Excerpts from
 

THE ECONOMICS OF

 SOVIET PLANNING


(Yale University Press, 1964)


By Abram Bergson

 

THE USSR BEFORE THE FALL:


HOW POOR AND WHY?

LINKS: X X 

 

 

 

SOURCES OF INEFICIENCY

 

Value Theory        
… the labor theory has been influential …. As a result, economic efficiency has been impaired in diverse ways. By far the most outstanding is that where the choice of technology is in question, … an interest-like criterion once considered as dubious in this light has recently received quasi official sanction. Yet Soviet project appraisal continues to have its limitations, and for these the labor theory probably is partly responsible. Under Soviet conditions, any resultant misuse of capital has been particularly costly because of the relative scarcity of this factor.

 

Working arrangements for non labor primary factors, other than capital, particularly mineral resources and farm land, have as yet been little explored. But the labor theory should have had an important adverse effect here as well. More generally, at least until recently, the labor theory has been construed not as it might be in the light of contemporary Western analysis but much as it was long ago by Marx. Most importantly, it has been construed without the benefit of the fundamental notion of marginal value Almost inevitably, then, the very concept of an economic optimum that is integral to economic rationality has been understood only imperfectly. One wonders, therefore, whether in conse­quence decision making has not been adversely affected in some measure almost everywhere…

 

Where there has been a departure from the labor theory, the alternative, at least implicitly, has sometimes been con­temporary Western theory, but not always, for the alterna­tive to the labor theory has often been no theory. And this too must have been a source of waste, for given the aversion to principle, arbitrariness was unavoidable….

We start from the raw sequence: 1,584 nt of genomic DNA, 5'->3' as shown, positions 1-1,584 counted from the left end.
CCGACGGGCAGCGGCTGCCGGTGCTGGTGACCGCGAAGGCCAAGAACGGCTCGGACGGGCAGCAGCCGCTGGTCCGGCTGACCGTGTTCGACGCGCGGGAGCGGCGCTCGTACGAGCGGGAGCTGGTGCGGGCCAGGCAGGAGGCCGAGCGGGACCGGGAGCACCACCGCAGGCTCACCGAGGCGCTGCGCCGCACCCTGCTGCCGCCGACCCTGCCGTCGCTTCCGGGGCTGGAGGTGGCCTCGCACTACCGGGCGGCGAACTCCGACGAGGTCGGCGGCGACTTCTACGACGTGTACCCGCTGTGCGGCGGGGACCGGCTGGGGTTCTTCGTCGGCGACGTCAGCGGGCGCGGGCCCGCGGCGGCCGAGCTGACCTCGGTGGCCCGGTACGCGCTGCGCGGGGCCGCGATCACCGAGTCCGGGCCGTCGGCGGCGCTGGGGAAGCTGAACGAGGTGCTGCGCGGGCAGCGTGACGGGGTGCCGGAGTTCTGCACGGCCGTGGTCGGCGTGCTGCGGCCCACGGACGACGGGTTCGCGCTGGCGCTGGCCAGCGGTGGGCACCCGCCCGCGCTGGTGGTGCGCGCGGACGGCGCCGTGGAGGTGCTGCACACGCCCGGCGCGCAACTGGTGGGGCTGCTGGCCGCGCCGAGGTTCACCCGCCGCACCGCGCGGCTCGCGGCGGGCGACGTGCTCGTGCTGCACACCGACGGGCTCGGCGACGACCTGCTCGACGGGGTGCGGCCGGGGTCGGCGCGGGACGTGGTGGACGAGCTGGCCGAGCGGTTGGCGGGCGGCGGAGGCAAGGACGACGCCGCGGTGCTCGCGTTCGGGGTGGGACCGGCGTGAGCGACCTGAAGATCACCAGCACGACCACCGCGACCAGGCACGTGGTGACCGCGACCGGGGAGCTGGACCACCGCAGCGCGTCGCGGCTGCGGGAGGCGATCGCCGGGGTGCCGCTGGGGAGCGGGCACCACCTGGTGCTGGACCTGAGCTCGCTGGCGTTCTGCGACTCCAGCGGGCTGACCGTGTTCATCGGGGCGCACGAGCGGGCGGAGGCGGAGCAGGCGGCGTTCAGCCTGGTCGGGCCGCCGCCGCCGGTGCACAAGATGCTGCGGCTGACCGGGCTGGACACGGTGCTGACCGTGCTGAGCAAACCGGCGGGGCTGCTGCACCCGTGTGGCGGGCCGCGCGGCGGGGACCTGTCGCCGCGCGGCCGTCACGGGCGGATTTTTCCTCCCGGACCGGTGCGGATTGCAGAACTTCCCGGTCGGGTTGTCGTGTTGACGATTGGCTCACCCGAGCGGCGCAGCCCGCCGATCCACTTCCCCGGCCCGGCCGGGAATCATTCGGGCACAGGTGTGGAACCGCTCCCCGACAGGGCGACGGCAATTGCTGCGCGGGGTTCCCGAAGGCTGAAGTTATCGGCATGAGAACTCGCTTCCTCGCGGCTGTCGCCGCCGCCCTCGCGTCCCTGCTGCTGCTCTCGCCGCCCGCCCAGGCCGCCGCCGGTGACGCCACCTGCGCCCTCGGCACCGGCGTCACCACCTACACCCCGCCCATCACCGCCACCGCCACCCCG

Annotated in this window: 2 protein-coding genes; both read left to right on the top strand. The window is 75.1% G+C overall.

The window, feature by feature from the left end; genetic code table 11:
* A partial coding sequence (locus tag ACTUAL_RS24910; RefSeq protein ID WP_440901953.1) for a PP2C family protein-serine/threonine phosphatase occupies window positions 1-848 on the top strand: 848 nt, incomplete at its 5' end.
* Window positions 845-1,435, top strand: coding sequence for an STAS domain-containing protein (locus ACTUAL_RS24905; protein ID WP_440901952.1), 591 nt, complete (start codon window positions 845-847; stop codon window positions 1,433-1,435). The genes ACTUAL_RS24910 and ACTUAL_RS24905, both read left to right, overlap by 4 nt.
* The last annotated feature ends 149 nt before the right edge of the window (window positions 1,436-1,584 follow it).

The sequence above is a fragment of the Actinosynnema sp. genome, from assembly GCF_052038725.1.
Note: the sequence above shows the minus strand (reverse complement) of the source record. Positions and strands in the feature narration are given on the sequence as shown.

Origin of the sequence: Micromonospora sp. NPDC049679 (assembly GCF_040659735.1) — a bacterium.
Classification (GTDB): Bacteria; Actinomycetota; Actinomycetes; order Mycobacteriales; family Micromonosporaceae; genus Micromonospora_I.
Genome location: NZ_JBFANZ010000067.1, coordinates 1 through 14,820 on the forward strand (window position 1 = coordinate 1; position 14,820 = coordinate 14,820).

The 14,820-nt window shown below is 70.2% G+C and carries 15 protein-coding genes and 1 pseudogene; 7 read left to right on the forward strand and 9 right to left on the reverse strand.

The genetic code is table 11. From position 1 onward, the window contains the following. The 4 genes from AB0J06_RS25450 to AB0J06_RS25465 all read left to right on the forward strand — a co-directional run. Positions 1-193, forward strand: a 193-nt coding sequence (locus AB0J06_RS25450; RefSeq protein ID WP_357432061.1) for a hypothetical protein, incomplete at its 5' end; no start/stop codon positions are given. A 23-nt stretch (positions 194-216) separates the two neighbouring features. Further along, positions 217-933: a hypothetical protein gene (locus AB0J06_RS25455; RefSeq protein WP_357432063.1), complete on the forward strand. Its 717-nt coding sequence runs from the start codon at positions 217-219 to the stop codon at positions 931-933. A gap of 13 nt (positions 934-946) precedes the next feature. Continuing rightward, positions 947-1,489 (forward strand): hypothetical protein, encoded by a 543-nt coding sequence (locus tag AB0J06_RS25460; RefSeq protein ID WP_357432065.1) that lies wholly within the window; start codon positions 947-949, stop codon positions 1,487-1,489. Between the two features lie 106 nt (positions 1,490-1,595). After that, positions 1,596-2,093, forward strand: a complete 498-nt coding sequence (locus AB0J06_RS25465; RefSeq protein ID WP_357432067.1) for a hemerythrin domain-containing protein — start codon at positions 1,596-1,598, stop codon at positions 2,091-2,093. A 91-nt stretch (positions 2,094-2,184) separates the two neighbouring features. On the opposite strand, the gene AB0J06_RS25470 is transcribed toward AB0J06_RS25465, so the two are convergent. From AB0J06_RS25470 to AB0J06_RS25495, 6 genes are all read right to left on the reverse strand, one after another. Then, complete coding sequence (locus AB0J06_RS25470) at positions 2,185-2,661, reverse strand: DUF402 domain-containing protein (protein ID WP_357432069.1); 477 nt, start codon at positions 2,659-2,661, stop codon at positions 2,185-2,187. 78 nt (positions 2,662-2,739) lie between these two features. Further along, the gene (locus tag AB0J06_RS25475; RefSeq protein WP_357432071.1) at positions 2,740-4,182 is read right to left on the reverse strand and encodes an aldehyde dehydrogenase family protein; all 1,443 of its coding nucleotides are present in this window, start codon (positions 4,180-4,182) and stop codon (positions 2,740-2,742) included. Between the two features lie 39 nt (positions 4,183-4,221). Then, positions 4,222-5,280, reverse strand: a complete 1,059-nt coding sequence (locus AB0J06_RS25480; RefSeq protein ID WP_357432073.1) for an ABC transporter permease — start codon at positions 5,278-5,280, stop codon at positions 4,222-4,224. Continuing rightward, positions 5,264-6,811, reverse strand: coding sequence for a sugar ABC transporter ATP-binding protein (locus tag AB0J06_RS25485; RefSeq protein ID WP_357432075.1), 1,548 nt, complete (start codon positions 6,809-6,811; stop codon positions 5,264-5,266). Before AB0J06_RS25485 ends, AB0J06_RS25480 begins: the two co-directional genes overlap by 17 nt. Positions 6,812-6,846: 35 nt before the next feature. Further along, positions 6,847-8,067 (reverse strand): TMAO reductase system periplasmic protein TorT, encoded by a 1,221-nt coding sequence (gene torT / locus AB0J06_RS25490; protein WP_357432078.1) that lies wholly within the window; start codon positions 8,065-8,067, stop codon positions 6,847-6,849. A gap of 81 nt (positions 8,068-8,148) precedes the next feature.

Administrative Burden on Superior Agencies.  
…superior agencies at all levels have often found themselves without the information needed for adequate and timely appraisal of alternatives or if such information  is at their  disposal, without the capacity to process and digest it sufficiently for such appraisal. Consequently, decisions again and again have had to be arbitrary  and resources again and again to be misused. This has been so not only when decisions called for positive action, but also when either purposefully or by default there has only been inaction….

 

 Recall, for example, the difficulty, because of the sheer complexity of the task, in coordinating plan targets to assure that the projected mix of products is desired one; the need of superior agencies to negotiate with inferior ones about targets for activities about which the former can only be partially informed; the inadequate and frequently erroneous data on the basis of which alternative technologies are appraised; and the deficient information on consumers’ demand, although there probably is no impelling concern to allocate resources closely in accord with such demand anyhow…

 

Price Formation.
… prices must differ markedly from “scarcity values” where as in the U.S.S.R., the tendency is to fix them in accord with average rather than marginal cost and with only limited concern for the current state of demand. Moreover, average cost has been calculated without any allowance for interest on fixed capital or any systematic charge for rents on extractive branches, although very recently the latter lacuna may have been filled after a fashion. And these fixed prices have been changed only infrequently.

 

I refer primarily to prices of basic industrial goods, but for processed foods and manufactures the only important nov­elty is the turnover tax with its widely varying rates… While such divergencies from scarcity values originate in the labor theory and the inordinate task of superior agencies, these are not the sole causes. Most importantly, while ruble prices have suffered from the labor theory, they have not benefited where the alternative has been no theory….

 

In sum, the ruble price system fails to perform the function which, the primers teach, a good price system should —to convey reliable information on prevailing scarcities. This must be by no means the least of the causes of eco­nomic waste in the U.S.S.R.